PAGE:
WIN: Your match against Gage Harrah (from Crystal Lake Central) in the finals at the Dvorak made it a match between two of the top 10 195-pounders in the nation. You’ve worked out with him and wrestled against him for three years in the off-season. How difficult was it going against somebody you know so well?
Johnson: Going back to grade school, we wrestled each other all the time. I lost a couple of close matches to him. When I was nine years old, I lost to him in the state finals and in the state in eighth grade I lost to him by a point. I’ve wrestled him a lot, so I knew what he had, and he knew what I had. I think it was a match everybody in the state of Illinois was looking forward to.
WIN: What was the game plan against him?
Johnson: I just had to move my feet, slow him down a little bit and get him into the third period. I knew he hadn’t really wrestled a full match yet, and he’d had to go six in the semifinals, so I had to try and wear him down.
I wrestled pretty well against him, but I was really surprised that I was able to score off a bad shot. I know I’ve wrestled a lot of pretty tough people this year, so I felt pretty confident. In the third period, I was able to break him down after that and ride him out. If I got on top, I knew I could do that.
WIN: You also wound up getting the Outstanding Wrestler award. How surprised were you?
Johnson: Really surprised. When you think about all the great wrestlers at the Dvorak, wrestlers who are ranked No. 1 in the country and some really dominating wrestlers. Shaun-Qae McMurtry, on my team, beat (Justin) Koethe (from Iowa City West), who’s ranked high. I was so happy for him and I told him, “You worked so hard for this.” If there was any way I could split it with him, I would gladly do it. If I didn’t get it and he got it, I would have been so happy for him. I really had no clue that I would win it.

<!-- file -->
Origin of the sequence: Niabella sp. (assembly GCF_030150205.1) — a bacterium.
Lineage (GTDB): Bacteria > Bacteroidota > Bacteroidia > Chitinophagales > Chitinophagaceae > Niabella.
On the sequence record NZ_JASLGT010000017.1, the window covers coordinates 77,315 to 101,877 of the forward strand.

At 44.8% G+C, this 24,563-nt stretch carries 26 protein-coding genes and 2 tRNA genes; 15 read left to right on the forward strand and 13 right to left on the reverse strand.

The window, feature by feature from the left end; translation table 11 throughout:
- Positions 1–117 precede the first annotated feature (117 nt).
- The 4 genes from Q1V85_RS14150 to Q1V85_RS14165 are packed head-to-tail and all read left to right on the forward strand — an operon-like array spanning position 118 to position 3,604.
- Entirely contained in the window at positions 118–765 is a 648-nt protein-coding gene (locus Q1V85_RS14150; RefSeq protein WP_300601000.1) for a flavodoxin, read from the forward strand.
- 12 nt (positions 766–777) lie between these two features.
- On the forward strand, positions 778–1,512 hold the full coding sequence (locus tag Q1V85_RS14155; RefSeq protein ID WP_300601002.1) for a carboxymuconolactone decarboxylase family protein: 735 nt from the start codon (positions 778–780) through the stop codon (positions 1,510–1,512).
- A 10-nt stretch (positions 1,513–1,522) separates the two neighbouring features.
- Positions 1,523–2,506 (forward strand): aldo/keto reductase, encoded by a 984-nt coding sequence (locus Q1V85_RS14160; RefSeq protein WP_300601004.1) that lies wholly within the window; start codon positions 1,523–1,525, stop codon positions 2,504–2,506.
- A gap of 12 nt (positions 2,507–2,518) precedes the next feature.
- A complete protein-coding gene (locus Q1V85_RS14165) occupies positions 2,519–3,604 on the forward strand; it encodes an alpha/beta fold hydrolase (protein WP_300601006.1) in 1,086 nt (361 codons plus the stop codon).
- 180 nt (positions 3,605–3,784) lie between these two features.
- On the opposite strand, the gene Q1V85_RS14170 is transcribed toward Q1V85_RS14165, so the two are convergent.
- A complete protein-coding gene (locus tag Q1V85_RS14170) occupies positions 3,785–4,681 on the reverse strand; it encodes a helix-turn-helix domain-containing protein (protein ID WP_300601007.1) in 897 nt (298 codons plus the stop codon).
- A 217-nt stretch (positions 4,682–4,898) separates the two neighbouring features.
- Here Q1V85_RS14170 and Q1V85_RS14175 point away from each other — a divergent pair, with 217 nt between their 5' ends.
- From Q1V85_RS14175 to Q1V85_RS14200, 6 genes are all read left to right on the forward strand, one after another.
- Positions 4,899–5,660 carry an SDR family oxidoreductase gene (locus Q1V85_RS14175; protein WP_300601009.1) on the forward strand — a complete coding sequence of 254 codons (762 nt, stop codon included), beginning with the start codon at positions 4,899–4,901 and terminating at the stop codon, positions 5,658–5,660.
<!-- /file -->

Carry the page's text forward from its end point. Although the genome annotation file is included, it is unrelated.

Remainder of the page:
WIN: It doesn’t get any easier for you. Lockport is going back to the Cheesehead Tournament (in Kaukauna, Wisc.) again this year (Jan. 6-7, 2012). You may get a chance to go against (No. 1) Devin Peterson (of Wisconsin Rapids Lincoln High). Have you wrestled him before? What kind of challenge does he present for you?
Johnson: I would love to have a shot at him. He’s been in my bracket several times before, but I’ve lost some close matches before I had a chance to get to wrestle him. He doesn’t really do anything fancy — he just wrestles really solid and doesn’t make mistakes. I’m going to have to take good shots and finish them, work some front headlocks and see where that gets me. He knows me, and I know him, so it’s going to come down to who wants it more, I think.
WIN: That will be the start of the second half of the season. You’ll be getting ready to go for your second state title. What will you do working on and concentrating on as you get ready to finish your high school career?
Johnson: I’ve had a chance to wrestle a lot of really good kids already, because we wrestle a really tough schedule at Lockport, so that’s been a big confidence builder. I’d like to have an undefeated senior season, and I know there are some tough guys still to wrestle. But when I get into a tough match, I think about all the hard work I’ve put in, and all our coaches, like (head) coach (Josh) Oster have done for us to make us better. You find a way to get to that tournament in the spring, and you find a way to work through it when you get tired. You work through it for moments like that. And when you win that final match, that’s one of the things that makes all of that worthwhile.